The 1980s student protests on college and university campuses due to the rising costs of tuition did nothing to halt the rising costs. The cost increases were sometime 150% per year, but no one today remembers this.

My family members had to drop out of school in the 8th grade to go to work to help support the family during the Great Depression. I do not see people going to work at a full-time job at 13 or 14 years old and not allowed to return to school and going through life with only an 8th grade education because their education was cut short due to the Great Depression. You want to talk about a generation that had it tough? Look at the people who made it through the Great Depression without jumping out a window. We have nothing to complain about.

Every couple of decades the economy tanks. That is just how it is. We have the aerospace industry tank and all those people were put out of work and lost their homes to foreclosure. The dot.com industry bubble burst quickly and those people lost their jobs and their homes. It happens. That is just life. We must deal with it the best we can just like everyone else who came before us. We are not the first, nor are we the last generation to have a hard time, but we certainly do NOT have it worse than any other generation before us. We do not have rationing. We do not have shortages like during WW I, WW II and the Great Depression. Other periods in time have been worse. Yes, it is tough right now, but it could be worse. It could be much worse.

Calling today's generation "the lost generation" is inappropriate. It is appropriate to apply that label to the Great Depression generation as they lost everything. They had the Great Depression, the 1919 Flu Epidemic and WW I. That is a lot of hardship. Our hardship does not compare to theirs.
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Old 09-23-2011, 12:41 AM
 
455 posts, read 1,155,415 times
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Quote:
There's no promise of jobs. The student loan contract neither promises nor guarantees jobs, and neither do universities.
Don't kid yourself. These colleges and high school teachers sell the college degree as the road to riches. They talk about how you can go to college and get 50k/year straight out of college. Honestly, why would someone even pay 3,000+ per semester to learn stuff they can learn at the library FOR FREE? They are willing to spend that money because 3,000+ per semester is nothing IF you are going to make 50k/year! People are brainwashed into an irrational frenzy about the potential rewards of a college degree.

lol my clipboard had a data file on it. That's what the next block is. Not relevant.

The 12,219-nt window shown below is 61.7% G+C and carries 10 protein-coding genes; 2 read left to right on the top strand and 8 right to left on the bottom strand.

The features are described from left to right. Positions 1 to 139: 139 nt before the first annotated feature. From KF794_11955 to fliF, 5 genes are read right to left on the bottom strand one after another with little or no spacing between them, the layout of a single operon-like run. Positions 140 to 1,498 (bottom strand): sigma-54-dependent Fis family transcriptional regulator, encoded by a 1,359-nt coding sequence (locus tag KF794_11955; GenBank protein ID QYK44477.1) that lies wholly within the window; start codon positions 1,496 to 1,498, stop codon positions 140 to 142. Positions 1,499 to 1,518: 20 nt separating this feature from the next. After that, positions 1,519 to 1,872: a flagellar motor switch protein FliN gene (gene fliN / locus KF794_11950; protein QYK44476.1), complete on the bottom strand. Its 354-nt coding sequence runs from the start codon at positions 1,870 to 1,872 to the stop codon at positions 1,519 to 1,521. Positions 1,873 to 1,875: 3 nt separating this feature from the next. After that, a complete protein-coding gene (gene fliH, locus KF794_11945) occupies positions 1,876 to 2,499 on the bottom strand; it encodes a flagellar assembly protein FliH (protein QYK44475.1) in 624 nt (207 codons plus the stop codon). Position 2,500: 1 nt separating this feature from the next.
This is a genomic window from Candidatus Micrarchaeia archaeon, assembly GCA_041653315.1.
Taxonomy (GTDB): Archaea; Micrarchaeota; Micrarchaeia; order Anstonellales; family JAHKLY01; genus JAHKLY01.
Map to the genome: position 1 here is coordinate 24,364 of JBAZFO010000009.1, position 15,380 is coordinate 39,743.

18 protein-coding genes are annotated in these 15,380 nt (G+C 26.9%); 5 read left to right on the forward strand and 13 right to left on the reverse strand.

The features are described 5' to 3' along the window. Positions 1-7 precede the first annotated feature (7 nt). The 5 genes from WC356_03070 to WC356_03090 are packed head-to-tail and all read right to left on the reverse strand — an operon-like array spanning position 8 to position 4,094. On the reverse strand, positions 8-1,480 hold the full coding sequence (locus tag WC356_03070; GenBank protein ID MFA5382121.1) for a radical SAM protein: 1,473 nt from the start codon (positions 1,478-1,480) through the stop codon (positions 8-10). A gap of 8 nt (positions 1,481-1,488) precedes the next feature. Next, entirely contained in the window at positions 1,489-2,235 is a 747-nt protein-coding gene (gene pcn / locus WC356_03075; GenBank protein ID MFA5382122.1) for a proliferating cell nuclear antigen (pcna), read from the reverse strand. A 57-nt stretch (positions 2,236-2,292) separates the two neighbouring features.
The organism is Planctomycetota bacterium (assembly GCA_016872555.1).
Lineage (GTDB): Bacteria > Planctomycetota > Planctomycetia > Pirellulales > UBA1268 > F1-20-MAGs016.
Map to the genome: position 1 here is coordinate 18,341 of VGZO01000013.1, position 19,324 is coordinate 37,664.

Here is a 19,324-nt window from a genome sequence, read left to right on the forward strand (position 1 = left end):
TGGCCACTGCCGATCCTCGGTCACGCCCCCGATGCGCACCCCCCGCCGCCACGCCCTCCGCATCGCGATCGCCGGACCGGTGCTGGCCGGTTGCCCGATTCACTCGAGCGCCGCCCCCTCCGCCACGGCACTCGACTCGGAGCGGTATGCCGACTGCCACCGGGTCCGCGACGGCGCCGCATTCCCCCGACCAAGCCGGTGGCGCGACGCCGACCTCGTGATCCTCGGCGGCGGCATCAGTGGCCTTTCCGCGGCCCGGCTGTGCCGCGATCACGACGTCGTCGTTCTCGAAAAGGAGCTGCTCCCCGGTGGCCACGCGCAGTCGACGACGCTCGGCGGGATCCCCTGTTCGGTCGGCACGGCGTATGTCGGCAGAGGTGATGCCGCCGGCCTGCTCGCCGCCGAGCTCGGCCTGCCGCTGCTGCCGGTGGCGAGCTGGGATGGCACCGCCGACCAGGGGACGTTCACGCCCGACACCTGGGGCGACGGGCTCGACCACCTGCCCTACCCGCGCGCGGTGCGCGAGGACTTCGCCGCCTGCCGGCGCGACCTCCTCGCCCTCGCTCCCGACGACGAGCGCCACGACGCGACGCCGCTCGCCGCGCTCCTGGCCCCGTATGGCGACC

Quote:
I wouldn't consider $12,000 to be a "big" student loan. I mean tuition at more than 100 major universities is $3,000 or less, so how could someone possibly rack up $80,000 in student loans for $12,000 worth of education?
Its not but if you end up making 8-10$/hr working a dead end job then that's a serious amount of money. If you are only making 10-15k/year. 12k is huge.

Quote:
I don't feel sorry for them at all. There's a whole wide world out there. They can use their high school and college foreign language training to get a job in another country and pay off their car and clothes and Starsux Lattes and beer, which is what they used their "student loans" for.
Why would someone want to hire an overpriced american when they can just hire someone from the millions of unemployed people in their own country? Most of which are willing to work for far less than an american.
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Old 09-23-2011, 12:47 AM
 
139 posts, read 579,841 times
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Quote:
Originally Posted by Mircea View Post
There's no promise of jobs. The student loan contract neither promises nor guarantees jobs, and neither do universities.

I wouldn't consider $12,000 to be a "big" student loan. I mean tuition at more than 100 major universities is $3,000 or less, so how could someone possibly rack up $80,000 in student loans for $12,000 worth of education?
I have no idea what school you are talking about that is $3,000 or less. Private schools are not $3,000. Med school, law school, veterinarian school is more like $150,000 on the low end and half a million if you are talking Ivy League Schools. Maybe 20 years ago it was $12,000 to go to a public school for under grad, but I doubt that is the cost now.
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Old 09-23-2011, 01:01 AM
 
139 posts, read 579,841 times
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Quote:
Originally Posted by a34dadsf View Post
Why would someone want to hire an overpriced american when they can just hire someone from the millions of unemployed people in their own country? Most of which are willing to work for far less than an american.